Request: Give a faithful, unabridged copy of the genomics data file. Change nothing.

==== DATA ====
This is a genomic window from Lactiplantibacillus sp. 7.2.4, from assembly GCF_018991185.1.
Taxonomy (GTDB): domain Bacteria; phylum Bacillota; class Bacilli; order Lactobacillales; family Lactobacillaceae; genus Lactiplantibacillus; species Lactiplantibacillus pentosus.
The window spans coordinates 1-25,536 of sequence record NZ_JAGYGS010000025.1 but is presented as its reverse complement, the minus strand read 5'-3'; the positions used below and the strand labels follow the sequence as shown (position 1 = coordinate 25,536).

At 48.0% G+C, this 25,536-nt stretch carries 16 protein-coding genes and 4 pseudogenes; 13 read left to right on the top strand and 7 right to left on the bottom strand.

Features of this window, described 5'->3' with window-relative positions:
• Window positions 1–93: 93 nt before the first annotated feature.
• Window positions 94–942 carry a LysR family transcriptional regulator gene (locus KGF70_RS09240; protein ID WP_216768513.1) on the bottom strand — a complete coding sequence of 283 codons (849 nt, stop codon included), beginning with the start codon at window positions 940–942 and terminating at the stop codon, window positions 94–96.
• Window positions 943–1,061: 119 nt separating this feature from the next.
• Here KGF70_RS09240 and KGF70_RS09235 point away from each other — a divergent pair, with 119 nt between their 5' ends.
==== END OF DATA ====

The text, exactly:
This is a genomic window from Lactiplantibacillus sp. 7.2.4, from assembly GCF_018991185.1.
Taxonomy (GTDB): domain Bacteria; phylum Bacillota; class Bacilli; order Lactobacillales; family Lactobacillaceae; genus Lactiplantibacillus; species Lactiplantibacillus pentosus.
The window spans coordinates 1-25,536 of sequence record NZ_JAGYGS010000025.1 but is presented as its reverse complement, the minus strand read 5'-3'; the positions used below and the strand labels follow the sequence as shown (position 1 = coordinate 25,536).

At 48.0% G+C, this 25,536-nt stretch carries 16 protein-coding genes and 4 pseudogenes; 13 read left to right on the top strand and 7 right to left on the bottom strand.

Features of this window, described 5'->3' with window-relative positions:
• Window positions 1–93: 93 nt before the first annotated feature.
• Window positions 94–942 carry a LysR family transcriptional regulator gene (locus KGF70_RS09240; protein ID WP_216768513.1) on the bottom strand — a complete coding sequence of 283 codons (849 nt, stop codon included), beginning with the start codon at window positions 940–942 and terminating at the stop codon, window positions 94–96.
• Window positions 943–1,061: 119 nt separating this feature from the next.
• Here KGF70_RS09240 and KGF70_RS09235 point away from each other — a divergent pair, with 119 nt between their 5' ends.